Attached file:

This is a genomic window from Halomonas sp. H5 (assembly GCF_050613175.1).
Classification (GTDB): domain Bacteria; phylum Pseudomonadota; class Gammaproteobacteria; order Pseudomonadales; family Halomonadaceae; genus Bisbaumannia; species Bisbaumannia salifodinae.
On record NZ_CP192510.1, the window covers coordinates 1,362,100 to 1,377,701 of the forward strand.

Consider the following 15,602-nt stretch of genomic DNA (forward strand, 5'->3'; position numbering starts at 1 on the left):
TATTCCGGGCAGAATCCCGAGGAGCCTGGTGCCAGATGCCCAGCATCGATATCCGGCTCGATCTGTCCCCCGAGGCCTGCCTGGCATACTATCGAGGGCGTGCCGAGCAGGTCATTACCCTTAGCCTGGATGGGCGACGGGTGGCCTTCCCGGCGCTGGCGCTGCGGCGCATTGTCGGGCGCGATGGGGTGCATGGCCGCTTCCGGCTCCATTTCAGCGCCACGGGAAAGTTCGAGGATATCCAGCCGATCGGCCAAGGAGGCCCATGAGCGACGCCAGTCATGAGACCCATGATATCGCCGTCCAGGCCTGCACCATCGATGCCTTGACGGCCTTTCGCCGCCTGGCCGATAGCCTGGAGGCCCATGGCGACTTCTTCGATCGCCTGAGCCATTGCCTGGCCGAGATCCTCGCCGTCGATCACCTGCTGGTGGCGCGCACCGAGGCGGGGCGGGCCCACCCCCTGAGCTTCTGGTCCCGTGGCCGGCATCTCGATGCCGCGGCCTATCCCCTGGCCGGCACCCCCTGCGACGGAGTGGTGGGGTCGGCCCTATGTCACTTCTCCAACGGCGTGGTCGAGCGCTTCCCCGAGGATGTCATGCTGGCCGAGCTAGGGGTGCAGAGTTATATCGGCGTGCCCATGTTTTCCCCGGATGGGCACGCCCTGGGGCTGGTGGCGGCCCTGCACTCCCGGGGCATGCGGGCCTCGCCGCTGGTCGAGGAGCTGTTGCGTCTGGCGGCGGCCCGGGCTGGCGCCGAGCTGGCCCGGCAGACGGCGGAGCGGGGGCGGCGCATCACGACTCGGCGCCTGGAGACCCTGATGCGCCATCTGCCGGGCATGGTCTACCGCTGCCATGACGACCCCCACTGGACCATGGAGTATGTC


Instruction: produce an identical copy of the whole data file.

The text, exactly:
This is a genomic window from Halomonas sp. H5 (assembly GCF_050613175.1).
Classification (GTDB): domain Bacteria; phylum Pseudomonadota; class Gammaproteobacteria; order Pseudomonadales; family Halomonadaceae; genus Bisbaumannia; species Bisbaumannia salifodinae.
On record NZ_CP192510.1, the window covers coordinates 1,362,100 to 1,377,701 of the forward strand.

Consider the following 15,602-nt stretch of genomic DNA (forward strand, 5'->3'; position numbering starts at 1 on the left):
TATTCCGGGCAGAATCCCGAGGAGCCTGGTGCCAGATGCCCAGCATCGATATCCGGCTCGATCTGTCCCCCGAGGCCTGCCTGGCATACTATCGAGGGCGTGCCGAGCAGGTCATTACCCTTAGCCTGGATGGGCGACGGGTGGCCTTCCCGGCGCTGGCGCTGCGGCGCATTGTCGGGCGCGATGGGGTGCATGGCCGCTTCCGGCTCCATTTCAGCGCCACGGGAAAGTTCGAGGATATCCAGCCGATCGGCCAAGGAGGCCCATGAGCGACGCCAGTCATGAGACCCATGATATCGCCGTCCAGGCCTGCACCATCGATGCCTTGACGGCCTTTCGCCGCCTGGCCGATAGCCTGGAGGCCCATGGCGACTTCTTCGATCGCCTGAGCCATTGCCTGGCCGAGATCCTCGCCGTCGATCACCTGCTGGTGGCGCGCACCGAGGCGGGGCGGGCCCACCCCCTGAGCTTCTGGTCCCGTGGCCGGCATCTCGATGCCGCGGCCTATCCCCTGGCCGGCACCCCCTGCGACGGAGTGGTGGGGTCGGCCCTATGTCACTTCTCCAACGGCGTGGTCGAGCGCTTCCCCGAGGATGTCATGCTGGCCGAGCTAGGGGTGCAGAGTTATATCGGCGTGCCCATGTTTTCCCCGGATGGGCACGCCCTGGGGCTGGTGGCGGCCCTGCACTCCCGGGGCATGCGGGCCTCGCCGCTGGTCGAGGAGCTGTTGCGTCTGGCGGCGGCCCGGGCTGGCGCCGAGCTGGCCCGGCAGACGGCGGAGCGGGGGCGGCGCATCACGACTCGGCGCCTGGAGACCCTGATGCGCCATCTGCCGGGCATGGTCTACCGCTGCCATGACGACCCCCACTGGACCATGGAGTATGTC